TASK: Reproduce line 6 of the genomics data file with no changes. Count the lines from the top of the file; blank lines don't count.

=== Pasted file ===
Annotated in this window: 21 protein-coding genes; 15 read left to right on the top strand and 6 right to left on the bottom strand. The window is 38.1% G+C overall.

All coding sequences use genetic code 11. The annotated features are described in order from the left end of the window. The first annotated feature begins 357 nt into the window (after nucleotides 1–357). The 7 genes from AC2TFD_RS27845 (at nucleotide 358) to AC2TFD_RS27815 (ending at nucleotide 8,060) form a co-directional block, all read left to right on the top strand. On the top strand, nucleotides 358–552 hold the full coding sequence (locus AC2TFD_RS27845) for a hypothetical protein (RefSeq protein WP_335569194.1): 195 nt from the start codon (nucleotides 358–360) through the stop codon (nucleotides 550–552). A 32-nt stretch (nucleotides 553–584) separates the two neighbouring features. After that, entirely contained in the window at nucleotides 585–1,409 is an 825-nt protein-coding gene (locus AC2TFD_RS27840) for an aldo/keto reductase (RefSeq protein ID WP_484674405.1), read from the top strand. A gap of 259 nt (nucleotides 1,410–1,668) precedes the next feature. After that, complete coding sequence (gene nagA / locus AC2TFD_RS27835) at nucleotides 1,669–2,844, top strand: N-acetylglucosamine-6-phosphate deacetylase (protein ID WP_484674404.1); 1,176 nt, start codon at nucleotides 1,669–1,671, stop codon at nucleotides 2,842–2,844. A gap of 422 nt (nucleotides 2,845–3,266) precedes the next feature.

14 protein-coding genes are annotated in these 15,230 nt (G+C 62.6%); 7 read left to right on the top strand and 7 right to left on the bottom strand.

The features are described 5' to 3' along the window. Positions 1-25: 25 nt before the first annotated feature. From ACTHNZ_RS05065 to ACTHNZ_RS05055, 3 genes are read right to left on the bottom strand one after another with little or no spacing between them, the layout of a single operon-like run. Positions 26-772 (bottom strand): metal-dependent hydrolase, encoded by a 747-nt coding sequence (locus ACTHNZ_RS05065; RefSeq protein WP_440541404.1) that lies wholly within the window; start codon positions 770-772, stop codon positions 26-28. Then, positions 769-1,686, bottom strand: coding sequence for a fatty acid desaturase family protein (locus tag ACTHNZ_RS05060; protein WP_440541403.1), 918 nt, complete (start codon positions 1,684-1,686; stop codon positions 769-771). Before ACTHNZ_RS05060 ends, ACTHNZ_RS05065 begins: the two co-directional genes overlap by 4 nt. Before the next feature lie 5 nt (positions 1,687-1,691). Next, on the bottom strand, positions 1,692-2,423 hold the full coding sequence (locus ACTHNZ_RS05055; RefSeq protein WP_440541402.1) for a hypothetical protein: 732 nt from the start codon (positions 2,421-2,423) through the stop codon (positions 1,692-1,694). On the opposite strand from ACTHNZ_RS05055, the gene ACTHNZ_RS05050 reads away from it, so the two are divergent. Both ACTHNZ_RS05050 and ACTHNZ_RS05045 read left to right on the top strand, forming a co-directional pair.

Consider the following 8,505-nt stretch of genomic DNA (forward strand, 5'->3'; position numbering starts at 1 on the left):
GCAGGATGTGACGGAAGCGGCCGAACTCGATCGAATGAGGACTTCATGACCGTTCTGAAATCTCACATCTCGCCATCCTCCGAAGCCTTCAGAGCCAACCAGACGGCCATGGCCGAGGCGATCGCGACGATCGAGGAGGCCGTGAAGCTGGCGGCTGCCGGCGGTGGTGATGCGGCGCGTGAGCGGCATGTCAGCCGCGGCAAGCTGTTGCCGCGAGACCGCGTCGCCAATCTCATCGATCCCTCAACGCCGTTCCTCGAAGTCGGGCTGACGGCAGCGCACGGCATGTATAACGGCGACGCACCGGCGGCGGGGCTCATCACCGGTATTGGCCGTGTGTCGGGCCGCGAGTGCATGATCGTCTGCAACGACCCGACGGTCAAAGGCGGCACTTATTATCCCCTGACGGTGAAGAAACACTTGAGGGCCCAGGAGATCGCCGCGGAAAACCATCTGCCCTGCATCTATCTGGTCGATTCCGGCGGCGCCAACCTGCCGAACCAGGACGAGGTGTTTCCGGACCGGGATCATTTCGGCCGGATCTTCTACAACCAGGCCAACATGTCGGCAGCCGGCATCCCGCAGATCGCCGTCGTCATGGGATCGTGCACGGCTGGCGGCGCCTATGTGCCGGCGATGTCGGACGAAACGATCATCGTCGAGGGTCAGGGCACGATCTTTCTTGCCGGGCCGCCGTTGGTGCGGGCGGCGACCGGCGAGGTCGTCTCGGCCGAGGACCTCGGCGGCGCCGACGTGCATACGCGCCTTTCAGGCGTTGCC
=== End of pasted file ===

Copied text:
GCAGGATGTGACGGAAGCGGCCGAACTCGATCGAATGAGGACTTCATGACCGTTCTGAAATCTCACATCTCGCCATCCTCCGAAGCCTTCAGAGCCAACCAGACGGCCATGGCCGAGGCGATCGCGACGATCGAGGAGGCCGTGAAGCTGGCGGCTGCCGGCGGTGGTGATGCGGCGCGTGAGCGGCATGTCAGCCGCGGCAAGCTGTTGCCGCGAGACCGCGTCGCCAATCTCATCGATCCCTCAACGCCGTTCCTCGAAGTCGGGCTGACGGCAGCGCACGGCATGTATAACGGCGACGCACCGGCGGCGGGGCTCATCACCGGTATTGGCCGTGTGTCGGGCCGCGAGTGCATGATCGTCTGCAACGACCCGACGGTCAAAGGCGGCACTTATTATCCCCTGACGGTGAAGAAACACTTGAGGGCCCAGGAGATCGCCGCGGAAAACCATCTGCCCTGCATCTATCTGGTCGATTCCGGCGGCGCCAACCTGCCGAACCAGGACGAGGTGTTTCCGGACCGGGATCATTTCGGCCGGATCTTCTACAACCAGGCCAACATGTCGGCAGCCGGCATCCCGCAGATCGCCGTCGTCATGGGATCGTGCACGGCTGGCGGCGCCTATGTGCCGGCGATGTCGGACGAAACGATCATCGTCGAGGGTCAGGGCACGATCTTTCTTGCCGGGCCGCCGTTGGTGCGGGCGGCGACCGGCGAGGTCGTCTCGGCCGAGGACCTCGGCGGCGCCGACGTGCATACGCGCCTTTCAGGCGTTGCC